Below Mt Everest, António Guterres urges climate action

On a visit to Nepal ahead of COP28, the UN Secretary General flies to the base of the world’s highest mountain to highlight a planet in peril

UN Secretary-General António Guterres. Photo: ANTÓNIO GUTERRES/X

UN Secretary General António Guterres who is on a 4-day visit to Nepal has pledged to raise global awareness about the impact of the climate crisis on the Himalaya at the COP28 climate summit in Dubai next month.

He flew by helicopter from Kathmandu to the shrinking glacier below Mt Everest on Monday to record a warning to the world that the planet is in grave peril. He also vowed to take up the cause of countries like Nepal that are vulnerable to climate impact in Dubai to raise money for adaptation, and a fund for loss and damage.

“Nepal is an example of a country that does not contribute much to the climate crisis but is in the first line of impact of its consequences. And I’m here to show Nepal to the world and show how dramatic climate change is,” said Guterres following a visit to the Everest Base Camp (EBC) and Syangboche on Monday morning.

Read also: António Guterres' agenda in Kathmandu, Editorial

UN Sec General

He further noted that it was disheartening that countries like Nepal are experiencing consequences disproportionately. He added: “At COP28, we have to urge countries to reduce emissions and double contributions for adaptation and the loss and damage fund. It is not generosity, but their duty.”

The UN Secretary-General spoke with the local community in Nepal’s Khumbu region about everyday challenges they face, including weather extremes, shrinking glaciers, the depletion of water sources, and climate-related disasters like glacial lake outbursts floods and avalanches. He also discussed solutions like clean energy, and residents asked for support for micro-hydro projects.

Guterres later took to X (Twitter) to write: ‘Today from the base of Mt Everest, I saw for myself the terrible impact of the climate crisis on the Himalayas. As temperatures rise, glacier melt increases - threatening the lives and livelihoods of entire communities. #ClimateAction can’t wait.’

The Secretary-General flew on Monday to Pokhara, and on Tuesday will visit the base camp of Annapurna, another 8,000m Himalayan peak where the snowline is also receding dramatically. Guterres announced he will also be visiting Antarctica in November to highlight the thawing of the polar ice caps and the result this will have on seas level and weather patterns.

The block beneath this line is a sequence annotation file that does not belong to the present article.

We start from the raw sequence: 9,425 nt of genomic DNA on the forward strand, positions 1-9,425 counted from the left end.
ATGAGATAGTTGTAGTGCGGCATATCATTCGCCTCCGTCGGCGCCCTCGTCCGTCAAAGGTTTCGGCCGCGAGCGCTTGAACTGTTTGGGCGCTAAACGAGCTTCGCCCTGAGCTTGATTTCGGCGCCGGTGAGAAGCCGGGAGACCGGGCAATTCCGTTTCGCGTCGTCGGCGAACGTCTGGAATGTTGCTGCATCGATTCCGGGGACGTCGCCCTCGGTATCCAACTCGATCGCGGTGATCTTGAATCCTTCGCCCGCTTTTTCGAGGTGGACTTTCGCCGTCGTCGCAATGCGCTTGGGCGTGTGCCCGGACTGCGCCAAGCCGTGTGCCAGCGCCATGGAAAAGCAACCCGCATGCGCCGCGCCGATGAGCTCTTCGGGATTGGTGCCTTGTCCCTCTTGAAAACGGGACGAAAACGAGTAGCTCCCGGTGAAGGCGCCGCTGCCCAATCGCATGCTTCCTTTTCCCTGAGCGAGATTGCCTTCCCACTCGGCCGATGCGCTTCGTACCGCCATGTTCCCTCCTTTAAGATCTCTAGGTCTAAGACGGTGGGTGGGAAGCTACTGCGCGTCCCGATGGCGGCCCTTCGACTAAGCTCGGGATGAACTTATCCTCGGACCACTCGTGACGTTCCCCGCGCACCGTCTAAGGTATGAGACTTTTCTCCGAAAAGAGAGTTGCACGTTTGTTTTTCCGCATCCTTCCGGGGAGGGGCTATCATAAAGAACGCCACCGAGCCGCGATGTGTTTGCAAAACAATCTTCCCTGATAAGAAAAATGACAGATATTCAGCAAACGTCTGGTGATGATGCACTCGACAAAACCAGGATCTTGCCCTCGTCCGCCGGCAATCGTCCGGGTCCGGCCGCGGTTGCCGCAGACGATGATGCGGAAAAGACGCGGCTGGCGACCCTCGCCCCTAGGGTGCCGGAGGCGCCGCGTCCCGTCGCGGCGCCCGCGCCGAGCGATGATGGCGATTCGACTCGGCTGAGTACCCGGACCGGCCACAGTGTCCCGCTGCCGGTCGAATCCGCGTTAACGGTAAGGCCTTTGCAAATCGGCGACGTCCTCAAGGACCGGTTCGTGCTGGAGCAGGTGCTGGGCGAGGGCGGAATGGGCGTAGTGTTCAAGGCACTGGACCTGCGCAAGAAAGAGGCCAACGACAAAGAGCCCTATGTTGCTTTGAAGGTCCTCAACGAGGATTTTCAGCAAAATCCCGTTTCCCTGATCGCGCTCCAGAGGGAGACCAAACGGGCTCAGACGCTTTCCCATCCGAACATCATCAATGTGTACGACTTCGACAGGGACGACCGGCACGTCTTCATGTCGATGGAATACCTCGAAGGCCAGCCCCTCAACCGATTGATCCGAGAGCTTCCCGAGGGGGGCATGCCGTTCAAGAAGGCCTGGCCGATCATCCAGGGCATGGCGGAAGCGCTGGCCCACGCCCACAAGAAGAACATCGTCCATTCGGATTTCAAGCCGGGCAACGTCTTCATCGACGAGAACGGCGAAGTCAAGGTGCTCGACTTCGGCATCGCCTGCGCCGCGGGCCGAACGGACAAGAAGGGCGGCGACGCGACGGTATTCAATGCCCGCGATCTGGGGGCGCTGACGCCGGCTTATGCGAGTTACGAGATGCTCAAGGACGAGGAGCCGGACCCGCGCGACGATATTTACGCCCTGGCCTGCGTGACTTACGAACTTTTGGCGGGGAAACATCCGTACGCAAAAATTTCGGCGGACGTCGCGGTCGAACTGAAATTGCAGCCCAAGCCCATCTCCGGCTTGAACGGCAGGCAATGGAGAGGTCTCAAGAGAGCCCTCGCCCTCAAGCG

At Annapurna Base Camp Guterress will be accompanied by glaciologists who will show him evidence of Elevation Dependent Warming which means that the Himalayan mountains are warming at 0.7 degrees Celsius higher than the global average. Even if atmospheric temperatures worldwide were to be capped at 2.0 Celsius by 2025, the Himalayan would be 2.7 Celsius. At that rate, two-thirds of Himalayan glaciers will be gone during this century.

Read also: António Guterres meets Nepal’s leaders, Nepali Times

UN Sec Gen
Photo: RSS

From there he will fly to Lumbini to the birthplace of the Buddha in southern Nepal to send a message of peace and compassion to the world. Guterres will be the sixth UN Secretary General to visit Lumbini. Back in 1967, Burmese Buddhist Secretary-General of the United Nations, U Thant, visited Nepal and flew to Lumbini for a pilgrimage. Seeing the ruins, U Thant during his meeting with King Mahendra in Kathmandu discussed restoring the nativity site and later set up a UN Committee to turn Lumbini into an international centre for peace.

Another issue on the agenda for Guterres is Nepal’s long-standing commitment to the UN peacekeeping, the country is the second biggest contributor to the operations. Guterres told UN staff at a gathering in Kathmandu on Monday: “Nepal is an example of a country that is not only able to make peace with itself but also contributes to peace in conflict regions around the world.”

Read also: Climate change is a disaster in the Nepal Himalaya, Sonam Choekyi Lama

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